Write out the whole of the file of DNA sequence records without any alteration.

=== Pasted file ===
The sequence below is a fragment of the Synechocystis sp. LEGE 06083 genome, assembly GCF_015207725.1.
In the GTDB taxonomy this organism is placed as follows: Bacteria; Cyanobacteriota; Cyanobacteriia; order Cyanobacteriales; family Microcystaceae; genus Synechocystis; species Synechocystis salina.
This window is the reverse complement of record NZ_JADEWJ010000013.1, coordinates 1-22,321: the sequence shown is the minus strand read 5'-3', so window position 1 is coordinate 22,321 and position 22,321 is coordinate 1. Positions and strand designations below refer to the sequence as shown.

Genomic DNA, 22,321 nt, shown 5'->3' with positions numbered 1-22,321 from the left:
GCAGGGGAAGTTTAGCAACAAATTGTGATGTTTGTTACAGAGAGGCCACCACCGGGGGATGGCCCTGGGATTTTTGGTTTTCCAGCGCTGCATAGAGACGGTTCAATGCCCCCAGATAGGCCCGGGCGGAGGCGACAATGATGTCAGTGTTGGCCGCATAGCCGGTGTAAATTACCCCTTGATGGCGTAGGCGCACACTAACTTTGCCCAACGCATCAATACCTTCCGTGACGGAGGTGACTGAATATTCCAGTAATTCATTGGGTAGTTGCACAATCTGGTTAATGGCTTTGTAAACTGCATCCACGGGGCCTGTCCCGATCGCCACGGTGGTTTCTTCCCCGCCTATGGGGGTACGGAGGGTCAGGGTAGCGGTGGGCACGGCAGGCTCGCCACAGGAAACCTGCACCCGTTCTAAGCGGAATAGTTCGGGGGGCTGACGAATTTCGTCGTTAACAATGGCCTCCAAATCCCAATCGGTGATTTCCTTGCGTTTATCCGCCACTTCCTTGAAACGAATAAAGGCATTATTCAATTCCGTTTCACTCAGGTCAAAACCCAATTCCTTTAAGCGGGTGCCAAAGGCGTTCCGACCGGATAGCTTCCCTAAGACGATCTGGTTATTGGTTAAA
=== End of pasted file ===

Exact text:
The sequence below is a fragment of the Synechocystis sp. LEGE 06083 genome, assembly GCF_015207725.1.
In the GTDB taxonomy this organism is placed as follows: Bacteria; Cyanobacteriota; Cyanobacteriia; order Cyanobacteriales; family Microcystaceae; genus Synechocystis; species Synechocystis salina.
This window is the reverse complement of record NZ_JADEWJ010000013.1, coordinates 1-22,321: the sequence shown is the minus strand read 5'-3', so window position 1 is coordinate 22,321 and position 22,321 is coordinate 1. Positions and strand designations below refer to the sequence as shown.

Genomic DNA, 22,321 nt, shown 5'->3' with positions numbered 1-22,321 from the left:
GCAGGGGAAGTTTAGCAACAAATTGTGATGTTTGTTACAGAGAGGCCACCACCGGGGGATGGCCCTGGGATTTTTGGTTTTCCAGCGCTGCATAGAGACGGTTCAATGCCCCCAGATAGGCCCGGGCGGAGGCGACAATGATGTCAGTGTTGGCCGCATAGCCGGTGTAAATTACCCCTTGATGGCGTAGGCGCACACTAACTTTGCCCAACGCATCAATACCTTCCGTGACGGAGGTGACTGAATATTCCAGTAATTCATTGGGTAGTTGCACAATCTGGTTAATGGCTTTGTAAACTGCATCCACGGGGCCTGTCCCGATCGCCACGGTGGTTTCTTCCCCGCCTATGGGGGTACGGAGGGTCAGGGTAGCGGTGGGCACGGCAGGCTCGCCACAGGAAACCTGCACCCGTTCTAAGCGGAATAGTTCGGGGGGCTGACGAATTTCGTCGTTAACAATGGCCTCCAAATCCCAATCGGTGATTTCCTTGCGTTTATCCGCCACTTCCTTGAAACGAATAAAGGCATTATTCAATTCCGTTTCACTCAGGTCAAAACCCAATTCCTTTAAGCGGGTGCCAAAGGCGTTCCGACCGGATAGCTTCCCTAAGACGATCTGGTTATTGGTTAAA